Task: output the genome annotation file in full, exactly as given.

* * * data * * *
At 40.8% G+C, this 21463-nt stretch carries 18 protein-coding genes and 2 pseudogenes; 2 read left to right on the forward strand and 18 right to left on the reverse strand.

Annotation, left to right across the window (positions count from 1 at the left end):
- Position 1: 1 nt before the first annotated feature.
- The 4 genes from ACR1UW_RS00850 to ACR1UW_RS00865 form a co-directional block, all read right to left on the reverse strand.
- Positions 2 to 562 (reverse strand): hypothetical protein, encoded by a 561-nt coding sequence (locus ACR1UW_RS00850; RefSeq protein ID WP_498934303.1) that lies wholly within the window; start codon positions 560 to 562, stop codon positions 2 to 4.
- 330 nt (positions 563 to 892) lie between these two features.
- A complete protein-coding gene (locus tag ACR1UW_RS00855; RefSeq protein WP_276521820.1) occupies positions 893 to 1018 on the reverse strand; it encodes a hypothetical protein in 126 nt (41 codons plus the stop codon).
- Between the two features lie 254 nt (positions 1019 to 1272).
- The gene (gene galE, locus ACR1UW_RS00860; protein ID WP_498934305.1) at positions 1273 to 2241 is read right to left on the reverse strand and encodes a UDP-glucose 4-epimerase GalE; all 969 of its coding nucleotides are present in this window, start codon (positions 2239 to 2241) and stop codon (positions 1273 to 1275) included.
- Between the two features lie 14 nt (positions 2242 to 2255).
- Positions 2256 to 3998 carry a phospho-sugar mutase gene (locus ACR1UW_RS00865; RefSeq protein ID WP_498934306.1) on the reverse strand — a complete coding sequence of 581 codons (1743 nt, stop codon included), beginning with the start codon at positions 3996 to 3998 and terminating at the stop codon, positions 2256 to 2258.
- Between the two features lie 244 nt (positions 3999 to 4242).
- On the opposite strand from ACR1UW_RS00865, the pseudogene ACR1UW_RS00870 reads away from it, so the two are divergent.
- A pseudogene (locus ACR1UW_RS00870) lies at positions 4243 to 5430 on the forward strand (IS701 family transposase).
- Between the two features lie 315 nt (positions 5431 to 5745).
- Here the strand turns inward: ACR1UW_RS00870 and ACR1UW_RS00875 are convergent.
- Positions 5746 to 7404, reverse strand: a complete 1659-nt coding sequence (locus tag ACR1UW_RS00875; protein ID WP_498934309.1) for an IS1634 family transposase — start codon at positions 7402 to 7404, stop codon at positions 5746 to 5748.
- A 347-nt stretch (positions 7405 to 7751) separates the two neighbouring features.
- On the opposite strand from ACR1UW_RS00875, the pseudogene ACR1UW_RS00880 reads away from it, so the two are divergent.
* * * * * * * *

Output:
At 40.8% G+C, this 21463-nt stretch carries 18 protein-coding genes and 2 pseudogenes; 2 read left to right on the forward strand and 18 right to left on the reverse strand.

Annotation, left to right across the window (positions count from 1 at the left end):
- Position 1: 1 nt before the first annotated feature.
- The 4 genes from ACR1UW_RS00850 to ACR1UW_RS00865 form a co-directional block, all read right to left on the reverse strand.
- Positions 2 to 562 (reverse strand): hypothetical protein, encoded by a 561-nt coding sequence (locus ACR1UW_RS00850; RefSeq protein ID WP_498934303.1) that lies wholly within the window; start codon positions 560 to 562, stop codon positions 2 to 4.
- 330 nt (positions 563 to 892) lie between these two features.
- A complete protein-coding gene (locus tag ACR1UW_RS00855; RefSeq protein WP_276521820.1) occupies positions 893 to 1018 on the reverse strand; it encodes a hypothetical protein in 126 nt (41 codons plus the stop codon).
- Between the two features lie 254 nt (positions 1019 to 1272).
- The gene (gene galE, locus ACR1UW_RS00860; protein ID WP_498934305.1) at positions 1273 to 2241 is read right to left on the reverse strand and encodes a UDP-glucose 4-epimerase GalE; all 969 of its coding nucleotides are present in this window, start codon (positions 2239 to 2241) and stop codon (positions 1273 to 1275) included.
- Between the two features lie 14 nt (positions 2242 to 2255).
- Positions 2256 to 3998 carry a phospho-sugar mutase gene (locus ACR1UW_RS00865; RefSeq protein ID WP_498934306.1) on the reverse strand — a complete coding sequence of 581 codons (1743 nt, stop codon included), beginning with the start codon at positions 3996 to 3998 and terminating at the stop codon, positions 2256 to 2258.
- Between the two features lie 244 nt (positions 3999 to 4242).
- On the opposite strand from ACR1UW_RS00865, the pseudogene ACR1UW_RS00870 reads away from it, so the two are divergent.
- A pseudogene (locus ACR1UW_RS00870) lies at positions 4243 to 5430 on the forward strand (IS701 family transposase).
- Between the two features lie 315 nt (positions 5431 to 5745).
- Here the strand turns inward: ACR1UW_RS00870 and ACR1UW_RS00875 are convergent.
- Positions 5746 to 7404, reverse strand: a complete 1659-nt coding sequence (locus tag ACR1UW_RS00875; protein ID WP_498934309.1) for an IS1634 family transposase — start codon at positions 7402 to 7404, stop codon at positions 5746 to 5748.
- A 347-nt stretch (positions 7405 to 7751) separates the two neighbouring features.
- On the opposite strand from ACR1UW_RS00875, the pseudogene ACR1UW_RS00880 reads away from it, so the two are divergent.